DENNIS KUNKEL MICROSCOPY / SCIENCE PHOTO LIBRARY DENNIS KUNKEL MICROSCOPY / SCIENCE PHOTO LIBRARY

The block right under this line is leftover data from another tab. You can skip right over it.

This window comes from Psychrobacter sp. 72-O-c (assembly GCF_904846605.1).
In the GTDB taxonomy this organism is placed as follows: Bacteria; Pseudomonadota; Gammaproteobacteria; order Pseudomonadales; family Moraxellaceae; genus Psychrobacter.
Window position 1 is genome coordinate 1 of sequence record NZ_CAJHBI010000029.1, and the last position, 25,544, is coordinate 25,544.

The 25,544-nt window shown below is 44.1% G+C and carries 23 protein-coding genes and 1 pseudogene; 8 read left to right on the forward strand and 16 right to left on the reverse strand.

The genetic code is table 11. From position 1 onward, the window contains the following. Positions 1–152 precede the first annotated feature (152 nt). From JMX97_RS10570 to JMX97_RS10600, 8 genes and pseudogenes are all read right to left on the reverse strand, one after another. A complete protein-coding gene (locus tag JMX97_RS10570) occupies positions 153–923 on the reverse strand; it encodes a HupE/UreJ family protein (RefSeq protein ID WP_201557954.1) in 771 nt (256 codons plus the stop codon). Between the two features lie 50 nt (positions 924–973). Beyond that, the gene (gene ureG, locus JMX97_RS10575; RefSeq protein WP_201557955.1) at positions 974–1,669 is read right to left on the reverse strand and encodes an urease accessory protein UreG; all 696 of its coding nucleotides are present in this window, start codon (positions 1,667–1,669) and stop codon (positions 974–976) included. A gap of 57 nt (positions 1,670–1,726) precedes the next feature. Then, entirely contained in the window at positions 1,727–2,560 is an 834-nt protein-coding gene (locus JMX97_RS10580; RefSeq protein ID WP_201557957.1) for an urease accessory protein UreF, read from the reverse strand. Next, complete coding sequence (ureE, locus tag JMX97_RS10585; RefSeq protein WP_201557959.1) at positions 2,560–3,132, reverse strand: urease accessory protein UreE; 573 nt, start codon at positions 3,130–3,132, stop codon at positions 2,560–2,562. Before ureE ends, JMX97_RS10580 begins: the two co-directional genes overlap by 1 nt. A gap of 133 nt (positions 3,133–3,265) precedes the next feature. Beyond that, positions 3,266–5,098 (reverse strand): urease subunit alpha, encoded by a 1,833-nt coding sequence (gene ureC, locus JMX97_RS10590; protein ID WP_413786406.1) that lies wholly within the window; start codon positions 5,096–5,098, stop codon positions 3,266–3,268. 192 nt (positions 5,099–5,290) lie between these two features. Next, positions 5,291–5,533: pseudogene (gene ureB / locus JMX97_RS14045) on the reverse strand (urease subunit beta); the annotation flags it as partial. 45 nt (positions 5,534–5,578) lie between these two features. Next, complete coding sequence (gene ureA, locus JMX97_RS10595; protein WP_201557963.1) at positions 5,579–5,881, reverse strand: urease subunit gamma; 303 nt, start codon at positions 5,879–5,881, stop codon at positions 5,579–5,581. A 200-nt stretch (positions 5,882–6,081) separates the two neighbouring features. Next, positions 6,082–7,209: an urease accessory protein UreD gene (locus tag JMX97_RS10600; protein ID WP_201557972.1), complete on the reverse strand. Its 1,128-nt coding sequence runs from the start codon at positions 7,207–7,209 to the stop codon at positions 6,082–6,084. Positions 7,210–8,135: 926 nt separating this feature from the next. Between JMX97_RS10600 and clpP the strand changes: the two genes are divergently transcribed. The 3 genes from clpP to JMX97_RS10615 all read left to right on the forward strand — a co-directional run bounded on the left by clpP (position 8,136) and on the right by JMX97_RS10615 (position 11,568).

Scanning electron micrograph (SEM) of Lactobacillus acidophilus, Gram-positive, rod bacterium. It ferments lactose into lactic acid (a homofermentative microorganism). As a result of producing lactic acid this bacterium thrives in more acidic environments than most related microorganisms (pH 4-5 or lower) and grows best at 45 degrees Celsius. L. acidophilus has a surface protein layer which allows them to adhere to mucous membrane cells. It occurs naturally in the human (and animal) intestine, mouth, and vagina. The acid environment it lives in inhibits the growth of many other bacterial forms and therefore protects the vagina from pathogenic infection. L. acidophilus also produces lactase, the enzyme that breaks down milk sugar (lactose) into simple sugars. L. acidophilus also produces bacteriocins against pathogenic food borne bacteria. Magnification: x3,000 when shortest axis printed at 25 millimetres.
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